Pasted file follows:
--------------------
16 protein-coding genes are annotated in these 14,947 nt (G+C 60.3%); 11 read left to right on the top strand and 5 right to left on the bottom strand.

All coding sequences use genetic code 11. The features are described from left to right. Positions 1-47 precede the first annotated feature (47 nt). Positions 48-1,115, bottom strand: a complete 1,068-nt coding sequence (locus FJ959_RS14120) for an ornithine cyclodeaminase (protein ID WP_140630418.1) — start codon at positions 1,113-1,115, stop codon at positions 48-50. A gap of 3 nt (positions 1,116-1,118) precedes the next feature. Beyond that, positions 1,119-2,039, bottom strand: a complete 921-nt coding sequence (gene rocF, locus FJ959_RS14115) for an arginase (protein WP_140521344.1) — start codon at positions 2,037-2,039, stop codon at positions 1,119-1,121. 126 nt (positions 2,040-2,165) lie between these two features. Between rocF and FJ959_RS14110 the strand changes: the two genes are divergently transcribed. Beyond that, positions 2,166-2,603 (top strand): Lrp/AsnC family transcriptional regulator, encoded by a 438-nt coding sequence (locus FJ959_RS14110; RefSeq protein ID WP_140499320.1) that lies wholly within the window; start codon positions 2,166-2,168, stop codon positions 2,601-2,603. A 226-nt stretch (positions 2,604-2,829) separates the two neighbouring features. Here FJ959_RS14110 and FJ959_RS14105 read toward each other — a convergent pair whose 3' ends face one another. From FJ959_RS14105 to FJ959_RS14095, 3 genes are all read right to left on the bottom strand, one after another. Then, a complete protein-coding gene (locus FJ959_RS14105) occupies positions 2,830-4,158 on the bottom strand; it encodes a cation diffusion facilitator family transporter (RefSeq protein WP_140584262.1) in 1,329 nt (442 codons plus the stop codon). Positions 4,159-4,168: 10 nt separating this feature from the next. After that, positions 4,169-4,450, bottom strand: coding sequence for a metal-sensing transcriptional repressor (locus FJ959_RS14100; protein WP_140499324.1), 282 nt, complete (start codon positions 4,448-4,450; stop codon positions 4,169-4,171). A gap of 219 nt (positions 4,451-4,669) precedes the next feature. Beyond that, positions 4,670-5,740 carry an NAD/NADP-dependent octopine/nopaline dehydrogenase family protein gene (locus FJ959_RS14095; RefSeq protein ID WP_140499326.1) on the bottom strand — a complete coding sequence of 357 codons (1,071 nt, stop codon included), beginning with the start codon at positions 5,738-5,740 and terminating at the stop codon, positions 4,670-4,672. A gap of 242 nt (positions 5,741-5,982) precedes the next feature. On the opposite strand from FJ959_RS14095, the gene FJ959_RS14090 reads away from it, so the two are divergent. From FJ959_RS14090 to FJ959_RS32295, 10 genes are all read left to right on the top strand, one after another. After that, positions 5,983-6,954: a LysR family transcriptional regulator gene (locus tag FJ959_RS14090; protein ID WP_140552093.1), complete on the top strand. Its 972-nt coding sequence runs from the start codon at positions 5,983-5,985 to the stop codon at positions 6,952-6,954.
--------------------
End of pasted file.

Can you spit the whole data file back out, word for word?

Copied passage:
16 protein-coding genes are annotated in these 14,947 nt (G+C 60.3%); 11 read left to right on the top strand and 5 right to left on the bottom strand.

All coding sequences use genetic code 11. The features are described from left to right. Positions 1-47 precede the first annotated feature (47 nt). Positions 48-1,115, bottom strand: a complete 1,068-nt coding sequence (locus FJ959_RS14120) for an ornithine cyclodeaminase (protein ID WP_140630418.1) — start codon at positions 1,113-1,115, stop codon at positions 48-50. A gap of 3 nt (positions 1,116-1,118) precedes the next feature. Beyond that, positions 1,119-2,039, bottom strand: a complete 921-nt coding sequence (gene rocF, locus FJ959_RS14115) for an arginase (protein WP_140521344.1) — start codon at positions 2,037-2,039, stop codon at positions 1,119-1,121. 126 nt (positions 2,040-2,165) lie between these two features. Between rocF and FJ959_RS14110 the strand changes: the two genes are divergently transcribed. Beyond that, positions 2,166-2,603 (top strand): Lrp/AsnC family transcriptional regulator, encoded by a 438-nt coding sequence (locus FJ959_RS14110; RefSeq protein ID WP_140499320.1) that lies wholly within the window; start codon positions 2,166-2,168, stop codon positions 2,601-2,603. A 226-nt stretch (positions 2,604-2,829) separates the two neighbouring features. Here FJ959_RS14110 and FJ959_RS14105 read toward each other — a convergent pair whose 3' ends face one another. From FJ959_RS14105 to FJ959_RS14095, 3 genes are all read right to left on the bottom strand, one after another. Then, a complete protein-coding gene (locus FJ959_RS14105) occupies positions 2,830-4,158 on the bottom strand; it encodes a cation diffusion facilitator family transporter (RefSeq protein WP_140584262.1) in 1,329 nt (442 codons plus the stop codon). Positions 4,159-4,168: 10 nt separating this feature from the next. After that, positions 4,169-4,450, bottom strand: coding sequence for a metal-sensing transcriptional repressor (locus FJ959_RS14100; protein WP_140499324.1), 282 nt, complete (start codon positions 4,448-4,450; stop codon positions 4,169-4,171). A gap of 219 nt (positions 4,451-4,669) precedes the next feature. Beyond that, positions 4,670-5,740 carry an NAD/NADP-dependent octopine/nopaline dehydrogenase family protein gene (locus FJ959_RS14095; RefSeq protein ID WP_140499326.1) on the bottom strand — a complete coding sequence of 357 codons (1,071 nt, stop codon included), beginning with the start codon at positions 5,738-5,740 and terminating at the stop codon, positions 4,670-4,672. A gap of 242 nt (positions 5,741-5,982) precedes the next feature. On the opposite strand from FJ959_RS14095, the gene FJ959_RS14090 reads away from it, so the two are divergent. From FJ959_RS14090 to FJ959_RS32295, 10 genes are all read left to right on the top strand, one after another. After that, positions 5,983-6,954: a LysR family transcriptional regulator gene (locus tag FJ959_RS14090; protein ID WP_140552093.1), complete on the top strand. Its 972-nt coding sequence runs from the start codon at positions 5,983-5,985 to the stop codon at positions 6,952-6,954.